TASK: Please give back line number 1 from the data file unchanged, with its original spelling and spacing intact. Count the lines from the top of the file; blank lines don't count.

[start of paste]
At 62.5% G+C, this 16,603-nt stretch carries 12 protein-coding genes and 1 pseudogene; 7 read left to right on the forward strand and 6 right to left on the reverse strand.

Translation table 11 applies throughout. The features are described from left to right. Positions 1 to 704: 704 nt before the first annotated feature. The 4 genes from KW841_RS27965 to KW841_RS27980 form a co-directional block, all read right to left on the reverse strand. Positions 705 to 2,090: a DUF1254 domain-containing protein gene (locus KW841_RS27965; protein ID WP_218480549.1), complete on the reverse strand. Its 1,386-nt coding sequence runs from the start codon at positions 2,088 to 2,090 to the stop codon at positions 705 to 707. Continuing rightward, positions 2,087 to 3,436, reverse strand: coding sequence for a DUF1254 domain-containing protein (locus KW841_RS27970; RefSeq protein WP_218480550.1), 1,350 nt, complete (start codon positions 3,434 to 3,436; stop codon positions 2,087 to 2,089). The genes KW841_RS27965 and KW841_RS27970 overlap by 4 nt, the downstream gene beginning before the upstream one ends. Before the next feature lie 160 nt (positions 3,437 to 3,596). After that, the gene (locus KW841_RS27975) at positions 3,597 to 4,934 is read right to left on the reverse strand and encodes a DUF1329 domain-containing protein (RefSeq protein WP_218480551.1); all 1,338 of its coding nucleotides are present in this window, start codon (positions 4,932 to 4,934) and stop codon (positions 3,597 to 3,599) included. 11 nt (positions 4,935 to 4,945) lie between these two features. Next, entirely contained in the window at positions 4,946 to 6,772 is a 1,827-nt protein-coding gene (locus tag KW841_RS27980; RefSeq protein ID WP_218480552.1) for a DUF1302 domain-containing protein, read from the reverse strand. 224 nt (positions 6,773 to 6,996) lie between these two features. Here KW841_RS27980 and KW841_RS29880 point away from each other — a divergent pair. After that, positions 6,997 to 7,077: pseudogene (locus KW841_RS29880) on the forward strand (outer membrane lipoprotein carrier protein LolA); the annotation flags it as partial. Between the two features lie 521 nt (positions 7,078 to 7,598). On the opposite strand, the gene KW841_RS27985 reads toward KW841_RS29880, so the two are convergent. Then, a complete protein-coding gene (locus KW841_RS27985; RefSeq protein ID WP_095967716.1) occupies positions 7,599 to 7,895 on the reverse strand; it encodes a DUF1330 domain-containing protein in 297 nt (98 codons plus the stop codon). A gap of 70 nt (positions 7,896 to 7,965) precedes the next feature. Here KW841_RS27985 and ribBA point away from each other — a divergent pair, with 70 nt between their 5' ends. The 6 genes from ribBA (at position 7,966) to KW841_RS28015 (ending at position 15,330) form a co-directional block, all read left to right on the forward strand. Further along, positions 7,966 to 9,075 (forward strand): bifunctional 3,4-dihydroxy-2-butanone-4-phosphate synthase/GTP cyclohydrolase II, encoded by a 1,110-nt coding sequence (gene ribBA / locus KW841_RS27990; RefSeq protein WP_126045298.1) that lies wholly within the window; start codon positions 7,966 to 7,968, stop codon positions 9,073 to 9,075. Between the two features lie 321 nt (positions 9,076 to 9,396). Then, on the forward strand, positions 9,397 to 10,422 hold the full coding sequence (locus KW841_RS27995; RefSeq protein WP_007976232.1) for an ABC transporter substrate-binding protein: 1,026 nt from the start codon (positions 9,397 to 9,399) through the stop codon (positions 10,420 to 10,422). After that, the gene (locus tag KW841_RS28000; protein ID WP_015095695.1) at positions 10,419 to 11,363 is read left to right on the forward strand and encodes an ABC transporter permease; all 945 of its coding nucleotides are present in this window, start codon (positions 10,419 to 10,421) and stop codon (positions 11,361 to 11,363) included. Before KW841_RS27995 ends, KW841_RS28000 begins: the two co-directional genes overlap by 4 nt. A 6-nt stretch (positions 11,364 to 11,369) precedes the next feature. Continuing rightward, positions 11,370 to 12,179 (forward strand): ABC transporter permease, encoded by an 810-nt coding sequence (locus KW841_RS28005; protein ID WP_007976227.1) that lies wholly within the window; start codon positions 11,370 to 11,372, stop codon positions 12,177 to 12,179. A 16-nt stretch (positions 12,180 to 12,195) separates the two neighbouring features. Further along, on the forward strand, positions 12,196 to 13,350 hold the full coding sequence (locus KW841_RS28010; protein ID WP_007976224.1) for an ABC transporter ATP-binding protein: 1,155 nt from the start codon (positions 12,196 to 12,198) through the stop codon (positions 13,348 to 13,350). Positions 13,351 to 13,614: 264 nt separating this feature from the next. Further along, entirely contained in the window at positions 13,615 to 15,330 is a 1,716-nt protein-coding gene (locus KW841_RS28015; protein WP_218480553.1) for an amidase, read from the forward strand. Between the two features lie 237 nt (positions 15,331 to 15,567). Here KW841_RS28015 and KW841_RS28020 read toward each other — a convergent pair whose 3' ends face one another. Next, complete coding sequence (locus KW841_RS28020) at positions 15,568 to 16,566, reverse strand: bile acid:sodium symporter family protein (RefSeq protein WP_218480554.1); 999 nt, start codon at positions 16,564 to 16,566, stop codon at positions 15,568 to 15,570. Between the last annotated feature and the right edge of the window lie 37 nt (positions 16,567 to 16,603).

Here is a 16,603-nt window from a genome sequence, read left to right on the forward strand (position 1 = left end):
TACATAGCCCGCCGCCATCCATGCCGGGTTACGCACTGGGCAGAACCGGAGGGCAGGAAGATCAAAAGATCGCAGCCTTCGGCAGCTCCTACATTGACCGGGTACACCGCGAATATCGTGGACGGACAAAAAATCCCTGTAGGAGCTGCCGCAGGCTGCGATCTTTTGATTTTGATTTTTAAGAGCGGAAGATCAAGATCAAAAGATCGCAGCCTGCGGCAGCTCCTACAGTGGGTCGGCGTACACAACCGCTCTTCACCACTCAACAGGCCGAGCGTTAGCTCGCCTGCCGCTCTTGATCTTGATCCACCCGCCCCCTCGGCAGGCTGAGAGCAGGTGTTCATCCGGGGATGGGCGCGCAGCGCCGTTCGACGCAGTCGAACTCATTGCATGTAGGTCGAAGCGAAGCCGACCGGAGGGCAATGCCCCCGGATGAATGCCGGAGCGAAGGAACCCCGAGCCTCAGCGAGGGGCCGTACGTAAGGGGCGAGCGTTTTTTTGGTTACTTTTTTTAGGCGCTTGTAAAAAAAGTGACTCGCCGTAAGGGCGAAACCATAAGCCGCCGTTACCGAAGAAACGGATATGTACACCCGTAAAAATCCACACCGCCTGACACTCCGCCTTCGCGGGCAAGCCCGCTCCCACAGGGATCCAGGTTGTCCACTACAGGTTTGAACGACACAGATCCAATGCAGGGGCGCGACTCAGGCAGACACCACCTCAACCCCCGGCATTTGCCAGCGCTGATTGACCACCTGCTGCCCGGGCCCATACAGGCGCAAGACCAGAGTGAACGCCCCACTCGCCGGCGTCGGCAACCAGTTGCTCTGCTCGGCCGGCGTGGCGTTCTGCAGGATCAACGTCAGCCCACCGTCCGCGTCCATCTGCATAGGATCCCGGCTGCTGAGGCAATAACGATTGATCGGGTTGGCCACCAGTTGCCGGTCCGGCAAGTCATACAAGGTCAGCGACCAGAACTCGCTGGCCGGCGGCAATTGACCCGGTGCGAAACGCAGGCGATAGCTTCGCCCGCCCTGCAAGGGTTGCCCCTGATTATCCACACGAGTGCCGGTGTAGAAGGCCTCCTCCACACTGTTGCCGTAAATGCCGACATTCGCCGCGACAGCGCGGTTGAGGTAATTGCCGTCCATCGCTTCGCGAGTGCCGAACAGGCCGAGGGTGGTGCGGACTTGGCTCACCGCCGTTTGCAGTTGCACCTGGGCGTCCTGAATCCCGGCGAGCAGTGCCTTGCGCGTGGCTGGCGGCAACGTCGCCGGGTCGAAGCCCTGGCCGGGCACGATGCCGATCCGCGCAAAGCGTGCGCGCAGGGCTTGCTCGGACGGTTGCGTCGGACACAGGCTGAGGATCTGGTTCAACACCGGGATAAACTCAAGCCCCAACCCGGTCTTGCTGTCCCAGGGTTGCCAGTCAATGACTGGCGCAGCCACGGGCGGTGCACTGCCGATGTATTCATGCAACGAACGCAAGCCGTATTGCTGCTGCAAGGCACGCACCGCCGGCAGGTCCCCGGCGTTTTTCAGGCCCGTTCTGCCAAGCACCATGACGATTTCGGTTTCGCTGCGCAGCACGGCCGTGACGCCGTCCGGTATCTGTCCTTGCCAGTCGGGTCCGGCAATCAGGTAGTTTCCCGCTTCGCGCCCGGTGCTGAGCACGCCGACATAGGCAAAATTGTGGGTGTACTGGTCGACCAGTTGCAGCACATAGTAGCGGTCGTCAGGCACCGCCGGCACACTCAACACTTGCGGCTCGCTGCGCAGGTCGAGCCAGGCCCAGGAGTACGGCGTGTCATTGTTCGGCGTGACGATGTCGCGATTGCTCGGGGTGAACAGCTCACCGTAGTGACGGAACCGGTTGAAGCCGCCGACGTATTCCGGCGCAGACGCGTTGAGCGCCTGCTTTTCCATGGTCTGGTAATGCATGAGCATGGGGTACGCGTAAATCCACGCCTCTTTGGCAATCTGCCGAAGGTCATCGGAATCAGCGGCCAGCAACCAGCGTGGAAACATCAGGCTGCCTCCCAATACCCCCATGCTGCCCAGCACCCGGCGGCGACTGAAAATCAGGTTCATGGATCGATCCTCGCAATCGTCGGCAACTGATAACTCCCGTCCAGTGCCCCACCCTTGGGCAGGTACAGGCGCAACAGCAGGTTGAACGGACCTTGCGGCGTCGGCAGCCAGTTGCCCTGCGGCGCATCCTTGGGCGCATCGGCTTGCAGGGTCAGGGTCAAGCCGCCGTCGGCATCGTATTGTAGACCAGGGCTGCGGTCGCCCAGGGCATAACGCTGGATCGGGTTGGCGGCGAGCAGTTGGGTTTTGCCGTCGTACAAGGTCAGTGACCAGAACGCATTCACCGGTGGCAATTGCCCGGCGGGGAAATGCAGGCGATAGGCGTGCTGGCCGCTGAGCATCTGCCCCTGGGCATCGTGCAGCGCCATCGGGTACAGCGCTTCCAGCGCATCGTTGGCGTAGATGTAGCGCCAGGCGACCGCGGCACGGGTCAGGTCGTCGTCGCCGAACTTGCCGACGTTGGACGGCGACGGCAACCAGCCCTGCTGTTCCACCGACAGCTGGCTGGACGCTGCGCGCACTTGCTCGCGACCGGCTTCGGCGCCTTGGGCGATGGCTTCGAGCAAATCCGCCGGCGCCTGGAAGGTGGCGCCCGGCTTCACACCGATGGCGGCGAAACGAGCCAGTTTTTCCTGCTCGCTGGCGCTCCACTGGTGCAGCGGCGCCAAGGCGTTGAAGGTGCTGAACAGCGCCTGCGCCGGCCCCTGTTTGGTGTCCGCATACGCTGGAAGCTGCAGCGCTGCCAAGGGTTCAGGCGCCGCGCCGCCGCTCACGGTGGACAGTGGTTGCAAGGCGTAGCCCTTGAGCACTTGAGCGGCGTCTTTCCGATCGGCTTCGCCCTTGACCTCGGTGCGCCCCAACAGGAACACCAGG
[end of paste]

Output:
At 62.5% G+C, this 16,603-nt stretch carries 12 protein-coding genes and 1 pseudogene; 7 read left to right on the forward strand and 6 right to left on the reverse strand.